Why Antiprohibitionists Are Ambivalent About Ohio's Marijuana Legalization Initiative
Concerns about timing and crony capitalism divide reformers.
Next week Ohio could join four other states in legalizing marijuana. In my latest Forbes column, I explain why many opponents of pot prohibition are less than thrilled about that prospect:
Next Tuesday voters in Ohio will decide whether to legalize marijuana. If Issue 3 passes and if another constitutional amendment aimed at overriding it does not, Ohio will be the first state to leap from complete pot prohibition to legalization for both medical and recreational use. It will also be the most populous state and the first state east of the Great Plains to legalize marijuana. A legalization victory in Ohio, a bellwether in presidential elections, could have a big impact on politicians' willingness to deviate from prohibitionist orthodoxy and on voters' willingness to support next year's crop of marijuana initiatives in other states.
Despite its potential significance, Issue 3 does not merit a mention in a message about marijuana legalization that I received yesterday from the Drug Policy Alliance (DPA). In the fundraising letter, DPA Executive Director Ethan Nadelmann recalls last year's successful initiatives in Alaska, Oregon, and Washington, D.C., and he looks forward to next year's contests, when "more people than ever before will have the opportunity to vote on marijuana legalization." But he says nothing about next week's election. There is no discussion of Issue 3 on DPA's website either, although a few posts mention Ohio as one of the states where marijuana might be legalized.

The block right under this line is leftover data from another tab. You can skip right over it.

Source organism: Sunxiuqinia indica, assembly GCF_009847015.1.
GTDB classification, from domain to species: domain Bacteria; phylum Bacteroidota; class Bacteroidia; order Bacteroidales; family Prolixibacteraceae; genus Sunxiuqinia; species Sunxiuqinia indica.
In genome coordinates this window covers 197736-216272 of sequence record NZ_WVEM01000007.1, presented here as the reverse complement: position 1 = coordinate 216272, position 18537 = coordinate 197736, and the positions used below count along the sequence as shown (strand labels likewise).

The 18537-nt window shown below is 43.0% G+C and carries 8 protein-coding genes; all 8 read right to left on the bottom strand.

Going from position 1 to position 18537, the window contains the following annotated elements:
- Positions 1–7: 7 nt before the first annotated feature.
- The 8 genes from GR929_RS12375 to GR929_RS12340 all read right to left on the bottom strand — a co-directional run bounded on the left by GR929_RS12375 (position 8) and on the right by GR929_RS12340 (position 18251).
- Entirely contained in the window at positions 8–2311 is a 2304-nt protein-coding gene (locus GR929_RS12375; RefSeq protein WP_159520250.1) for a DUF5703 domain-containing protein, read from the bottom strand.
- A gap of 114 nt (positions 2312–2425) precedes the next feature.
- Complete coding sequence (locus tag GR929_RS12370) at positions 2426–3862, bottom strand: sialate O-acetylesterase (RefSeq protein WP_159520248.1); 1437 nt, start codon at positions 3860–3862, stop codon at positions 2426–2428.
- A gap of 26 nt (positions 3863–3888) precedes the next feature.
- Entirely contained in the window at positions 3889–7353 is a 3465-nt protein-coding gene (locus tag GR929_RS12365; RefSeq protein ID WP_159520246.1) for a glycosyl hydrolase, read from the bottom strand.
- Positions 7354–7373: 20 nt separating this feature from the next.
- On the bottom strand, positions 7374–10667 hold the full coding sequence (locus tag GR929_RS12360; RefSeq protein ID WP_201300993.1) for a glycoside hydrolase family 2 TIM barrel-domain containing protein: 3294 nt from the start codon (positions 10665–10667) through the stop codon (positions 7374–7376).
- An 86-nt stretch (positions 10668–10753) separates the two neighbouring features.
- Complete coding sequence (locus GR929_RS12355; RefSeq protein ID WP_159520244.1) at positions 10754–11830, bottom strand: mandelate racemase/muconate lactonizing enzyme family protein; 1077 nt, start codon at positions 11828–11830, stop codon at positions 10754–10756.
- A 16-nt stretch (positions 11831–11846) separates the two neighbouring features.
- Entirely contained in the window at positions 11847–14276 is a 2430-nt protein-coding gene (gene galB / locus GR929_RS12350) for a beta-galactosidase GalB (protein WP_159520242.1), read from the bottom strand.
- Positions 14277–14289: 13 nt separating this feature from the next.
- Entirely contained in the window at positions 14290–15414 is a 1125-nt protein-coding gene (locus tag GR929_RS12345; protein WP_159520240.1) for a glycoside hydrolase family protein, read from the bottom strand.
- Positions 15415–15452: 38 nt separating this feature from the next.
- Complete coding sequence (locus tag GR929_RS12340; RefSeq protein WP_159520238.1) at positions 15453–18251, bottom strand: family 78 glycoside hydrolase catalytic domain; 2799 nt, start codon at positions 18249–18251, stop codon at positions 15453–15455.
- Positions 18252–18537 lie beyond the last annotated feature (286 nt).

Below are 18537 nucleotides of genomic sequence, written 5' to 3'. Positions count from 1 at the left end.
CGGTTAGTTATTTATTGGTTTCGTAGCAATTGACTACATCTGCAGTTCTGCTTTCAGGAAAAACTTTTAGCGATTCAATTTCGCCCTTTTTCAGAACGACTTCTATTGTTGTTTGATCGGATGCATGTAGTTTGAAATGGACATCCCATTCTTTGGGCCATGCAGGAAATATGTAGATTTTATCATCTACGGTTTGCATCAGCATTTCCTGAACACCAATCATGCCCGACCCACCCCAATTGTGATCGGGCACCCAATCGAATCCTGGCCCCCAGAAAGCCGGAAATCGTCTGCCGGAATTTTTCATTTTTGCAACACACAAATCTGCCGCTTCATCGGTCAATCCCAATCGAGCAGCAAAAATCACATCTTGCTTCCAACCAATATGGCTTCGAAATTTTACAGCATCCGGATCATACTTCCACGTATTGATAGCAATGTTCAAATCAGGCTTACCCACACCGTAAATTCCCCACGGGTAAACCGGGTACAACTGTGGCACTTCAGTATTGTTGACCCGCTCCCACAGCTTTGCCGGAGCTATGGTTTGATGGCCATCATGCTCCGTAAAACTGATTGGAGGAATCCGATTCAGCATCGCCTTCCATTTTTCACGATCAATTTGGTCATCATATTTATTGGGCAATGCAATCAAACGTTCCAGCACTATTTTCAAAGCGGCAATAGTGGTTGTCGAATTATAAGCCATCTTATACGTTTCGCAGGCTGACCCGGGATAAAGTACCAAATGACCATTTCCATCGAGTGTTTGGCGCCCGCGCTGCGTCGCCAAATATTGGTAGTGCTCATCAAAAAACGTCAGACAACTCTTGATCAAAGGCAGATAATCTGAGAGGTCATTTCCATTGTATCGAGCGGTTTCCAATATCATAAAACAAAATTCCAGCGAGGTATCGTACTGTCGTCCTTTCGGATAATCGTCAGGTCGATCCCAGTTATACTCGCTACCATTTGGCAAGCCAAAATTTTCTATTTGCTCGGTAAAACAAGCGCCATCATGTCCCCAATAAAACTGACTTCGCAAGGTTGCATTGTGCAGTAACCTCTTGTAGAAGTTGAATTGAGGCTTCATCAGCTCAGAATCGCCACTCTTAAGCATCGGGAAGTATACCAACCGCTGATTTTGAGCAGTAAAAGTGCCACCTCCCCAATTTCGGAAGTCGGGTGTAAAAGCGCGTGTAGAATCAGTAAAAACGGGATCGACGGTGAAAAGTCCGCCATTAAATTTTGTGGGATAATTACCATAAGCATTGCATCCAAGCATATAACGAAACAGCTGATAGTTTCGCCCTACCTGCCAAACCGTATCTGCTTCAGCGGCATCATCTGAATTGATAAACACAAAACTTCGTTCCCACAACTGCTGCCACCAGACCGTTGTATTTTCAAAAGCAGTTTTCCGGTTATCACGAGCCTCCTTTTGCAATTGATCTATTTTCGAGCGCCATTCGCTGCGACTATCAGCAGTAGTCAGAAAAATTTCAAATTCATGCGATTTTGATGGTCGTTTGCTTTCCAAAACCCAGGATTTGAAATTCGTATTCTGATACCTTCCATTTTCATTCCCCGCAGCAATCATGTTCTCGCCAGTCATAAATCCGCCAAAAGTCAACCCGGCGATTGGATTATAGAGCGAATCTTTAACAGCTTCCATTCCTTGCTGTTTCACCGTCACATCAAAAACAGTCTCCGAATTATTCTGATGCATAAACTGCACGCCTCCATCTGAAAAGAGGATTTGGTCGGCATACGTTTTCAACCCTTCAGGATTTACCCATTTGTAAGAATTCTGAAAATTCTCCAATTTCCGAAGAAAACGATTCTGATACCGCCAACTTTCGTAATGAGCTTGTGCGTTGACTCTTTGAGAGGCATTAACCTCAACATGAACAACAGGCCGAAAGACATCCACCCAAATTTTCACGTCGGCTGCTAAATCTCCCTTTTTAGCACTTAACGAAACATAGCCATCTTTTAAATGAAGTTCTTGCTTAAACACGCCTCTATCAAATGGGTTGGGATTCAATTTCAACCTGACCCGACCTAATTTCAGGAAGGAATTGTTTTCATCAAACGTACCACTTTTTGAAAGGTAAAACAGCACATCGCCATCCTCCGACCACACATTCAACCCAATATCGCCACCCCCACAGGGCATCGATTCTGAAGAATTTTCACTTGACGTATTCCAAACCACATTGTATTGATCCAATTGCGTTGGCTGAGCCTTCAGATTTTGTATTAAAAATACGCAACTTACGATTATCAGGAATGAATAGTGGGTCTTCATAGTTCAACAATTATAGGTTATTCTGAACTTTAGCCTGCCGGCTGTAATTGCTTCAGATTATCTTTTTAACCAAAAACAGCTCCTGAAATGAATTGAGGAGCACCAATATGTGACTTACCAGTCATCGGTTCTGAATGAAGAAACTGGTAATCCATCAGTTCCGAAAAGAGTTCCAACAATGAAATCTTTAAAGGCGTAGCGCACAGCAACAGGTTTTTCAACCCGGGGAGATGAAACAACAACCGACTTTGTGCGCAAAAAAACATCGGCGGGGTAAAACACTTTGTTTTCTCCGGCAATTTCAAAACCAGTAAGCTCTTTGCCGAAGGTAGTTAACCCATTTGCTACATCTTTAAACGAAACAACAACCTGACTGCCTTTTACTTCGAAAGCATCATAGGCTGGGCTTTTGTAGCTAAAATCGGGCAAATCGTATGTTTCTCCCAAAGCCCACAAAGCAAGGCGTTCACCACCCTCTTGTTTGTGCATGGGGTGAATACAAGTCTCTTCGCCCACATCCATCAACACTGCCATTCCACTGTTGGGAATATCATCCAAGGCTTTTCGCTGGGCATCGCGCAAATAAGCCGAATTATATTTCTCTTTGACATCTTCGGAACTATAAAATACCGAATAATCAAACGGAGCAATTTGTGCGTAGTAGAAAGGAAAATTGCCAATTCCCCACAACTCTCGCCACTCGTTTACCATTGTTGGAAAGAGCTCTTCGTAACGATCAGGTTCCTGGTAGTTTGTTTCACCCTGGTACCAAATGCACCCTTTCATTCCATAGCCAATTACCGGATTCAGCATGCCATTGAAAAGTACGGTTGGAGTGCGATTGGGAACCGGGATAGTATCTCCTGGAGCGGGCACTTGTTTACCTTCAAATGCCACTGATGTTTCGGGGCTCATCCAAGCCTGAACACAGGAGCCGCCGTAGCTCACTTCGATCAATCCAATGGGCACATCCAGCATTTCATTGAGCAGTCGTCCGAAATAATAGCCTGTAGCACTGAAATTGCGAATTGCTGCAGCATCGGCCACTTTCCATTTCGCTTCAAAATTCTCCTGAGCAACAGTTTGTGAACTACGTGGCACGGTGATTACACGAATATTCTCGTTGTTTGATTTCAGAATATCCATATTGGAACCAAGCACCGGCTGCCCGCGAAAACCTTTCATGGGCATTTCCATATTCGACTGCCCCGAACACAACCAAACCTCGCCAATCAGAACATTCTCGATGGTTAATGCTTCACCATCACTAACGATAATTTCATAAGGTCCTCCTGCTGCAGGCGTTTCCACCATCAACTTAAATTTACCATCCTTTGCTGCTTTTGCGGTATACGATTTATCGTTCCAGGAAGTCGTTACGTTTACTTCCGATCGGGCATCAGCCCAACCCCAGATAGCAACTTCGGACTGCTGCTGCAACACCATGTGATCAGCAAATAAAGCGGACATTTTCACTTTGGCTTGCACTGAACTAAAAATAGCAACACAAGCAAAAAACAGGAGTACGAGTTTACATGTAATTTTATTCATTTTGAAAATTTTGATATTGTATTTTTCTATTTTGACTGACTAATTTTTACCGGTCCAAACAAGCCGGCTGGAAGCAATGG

The Marijuana Policy Project (MPP), another leading reform group, has a paragraph about Issue 3 on its website but is not calling attention to the initiative as the vote nears. Nor is its description an endorsement. "We encourage residents to carefully consider the measure and be sure to vote this November!" it says.
DPA and MPP, which had prominent roles in legalization campaigns last year and will again next year, are not involved in the Ohio initiative, so maybe it's not surprising that they are not promoting it. But that lack of involvement reflects strategic and philosophical differences within the drug policy reform movement that have made many opponents of pot prohibition ambivalent about Issue 3. It's an ambivalence I share. Although I'd like to see Issue 3 pass, I'm not exactly rooting for it.